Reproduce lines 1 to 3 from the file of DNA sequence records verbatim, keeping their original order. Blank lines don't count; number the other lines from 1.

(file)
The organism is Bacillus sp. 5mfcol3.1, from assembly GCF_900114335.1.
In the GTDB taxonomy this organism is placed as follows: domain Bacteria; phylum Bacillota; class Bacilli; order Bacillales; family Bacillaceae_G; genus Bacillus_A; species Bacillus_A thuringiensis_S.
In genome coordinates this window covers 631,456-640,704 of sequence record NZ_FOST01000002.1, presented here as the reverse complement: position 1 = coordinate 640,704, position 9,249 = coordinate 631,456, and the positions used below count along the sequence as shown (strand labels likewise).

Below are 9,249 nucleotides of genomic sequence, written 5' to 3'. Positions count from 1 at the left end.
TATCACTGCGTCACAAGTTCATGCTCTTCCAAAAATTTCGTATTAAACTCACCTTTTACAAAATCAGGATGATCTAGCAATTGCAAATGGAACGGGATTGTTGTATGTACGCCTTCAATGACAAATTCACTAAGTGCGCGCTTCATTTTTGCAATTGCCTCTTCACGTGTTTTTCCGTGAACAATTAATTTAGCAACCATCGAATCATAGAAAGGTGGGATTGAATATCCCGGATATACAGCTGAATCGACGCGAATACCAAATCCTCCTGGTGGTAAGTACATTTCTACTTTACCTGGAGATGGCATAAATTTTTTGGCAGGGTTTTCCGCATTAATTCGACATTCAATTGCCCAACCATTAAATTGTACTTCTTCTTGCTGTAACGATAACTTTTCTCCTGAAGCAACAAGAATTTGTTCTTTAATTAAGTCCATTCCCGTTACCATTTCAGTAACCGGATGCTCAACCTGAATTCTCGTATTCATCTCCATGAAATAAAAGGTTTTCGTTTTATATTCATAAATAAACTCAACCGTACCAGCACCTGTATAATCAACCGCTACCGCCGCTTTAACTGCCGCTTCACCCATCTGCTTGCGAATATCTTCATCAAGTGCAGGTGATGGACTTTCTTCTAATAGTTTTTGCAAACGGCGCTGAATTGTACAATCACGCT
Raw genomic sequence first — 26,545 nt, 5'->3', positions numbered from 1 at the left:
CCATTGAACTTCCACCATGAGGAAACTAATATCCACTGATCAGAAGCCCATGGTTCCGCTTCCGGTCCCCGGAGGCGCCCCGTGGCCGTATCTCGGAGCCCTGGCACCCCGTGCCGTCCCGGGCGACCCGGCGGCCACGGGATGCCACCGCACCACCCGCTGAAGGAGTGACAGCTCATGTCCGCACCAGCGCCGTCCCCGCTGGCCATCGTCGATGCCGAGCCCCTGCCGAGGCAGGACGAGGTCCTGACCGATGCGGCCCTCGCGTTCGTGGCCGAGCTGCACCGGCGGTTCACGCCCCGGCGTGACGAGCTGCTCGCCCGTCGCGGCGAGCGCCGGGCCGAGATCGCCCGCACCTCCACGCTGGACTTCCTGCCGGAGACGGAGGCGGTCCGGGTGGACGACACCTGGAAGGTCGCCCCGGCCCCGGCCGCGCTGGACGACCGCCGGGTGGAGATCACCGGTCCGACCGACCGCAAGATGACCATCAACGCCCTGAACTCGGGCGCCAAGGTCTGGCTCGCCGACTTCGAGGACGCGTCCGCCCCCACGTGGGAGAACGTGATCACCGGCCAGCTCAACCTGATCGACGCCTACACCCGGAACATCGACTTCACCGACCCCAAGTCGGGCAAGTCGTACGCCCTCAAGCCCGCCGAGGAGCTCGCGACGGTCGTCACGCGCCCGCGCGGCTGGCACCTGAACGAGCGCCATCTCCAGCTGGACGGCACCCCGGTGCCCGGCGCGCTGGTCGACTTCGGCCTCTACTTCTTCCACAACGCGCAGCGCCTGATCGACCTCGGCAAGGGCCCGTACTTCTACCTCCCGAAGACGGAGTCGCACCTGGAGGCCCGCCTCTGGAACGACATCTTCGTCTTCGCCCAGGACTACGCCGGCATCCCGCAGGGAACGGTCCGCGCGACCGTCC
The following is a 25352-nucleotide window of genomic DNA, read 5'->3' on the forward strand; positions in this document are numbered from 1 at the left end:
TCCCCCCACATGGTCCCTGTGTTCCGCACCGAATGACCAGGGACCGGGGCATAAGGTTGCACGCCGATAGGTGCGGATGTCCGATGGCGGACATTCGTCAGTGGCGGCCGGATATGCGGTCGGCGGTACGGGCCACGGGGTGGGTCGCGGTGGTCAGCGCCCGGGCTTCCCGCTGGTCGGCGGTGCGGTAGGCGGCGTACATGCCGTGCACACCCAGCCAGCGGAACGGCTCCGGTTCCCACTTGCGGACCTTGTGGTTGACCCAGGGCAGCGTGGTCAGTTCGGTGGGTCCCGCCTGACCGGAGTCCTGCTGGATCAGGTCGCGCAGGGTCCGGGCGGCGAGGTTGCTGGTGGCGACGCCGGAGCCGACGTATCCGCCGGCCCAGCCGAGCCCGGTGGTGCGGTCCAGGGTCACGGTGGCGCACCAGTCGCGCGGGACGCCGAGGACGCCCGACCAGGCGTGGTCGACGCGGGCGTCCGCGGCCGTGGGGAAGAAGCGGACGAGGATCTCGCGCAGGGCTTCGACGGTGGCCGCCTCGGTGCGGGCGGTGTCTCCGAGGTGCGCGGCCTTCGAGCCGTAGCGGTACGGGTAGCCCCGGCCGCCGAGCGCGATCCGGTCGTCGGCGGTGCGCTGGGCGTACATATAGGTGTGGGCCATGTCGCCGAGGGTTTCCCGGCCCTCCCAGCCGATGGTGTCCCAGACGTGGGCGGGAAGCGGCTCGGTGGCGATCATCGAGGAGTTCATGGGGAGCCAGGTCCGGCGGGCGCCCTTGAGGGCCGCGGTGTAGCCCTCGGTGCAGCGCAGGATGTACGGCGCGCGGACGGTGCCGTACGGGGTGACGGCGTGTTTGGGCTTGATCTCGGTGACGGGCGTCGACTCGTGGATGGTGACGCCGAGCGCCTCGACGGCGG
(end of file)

The organism is Bacillus sp. 5mfcol3.1, from assembly GCF_900114335.1.
In the GTDB taxonomy this organism is placed as follows: domain Bacteria; phylum Bacillota; class Bacilli; order Bacillales; family Bacillaceae_G; genus Bacillus_A; species Bacillus_A thuringiensis_S.
In genome coordinates this window covers 631,456-640,704 of sequence record NZ_FOST01000002.1, presented here as the reverse complement: position 1 = coordinate 640,704, position 9,249 = coordinate 631,456, and the positions used below count along the sequence as shown (strand labels likewise).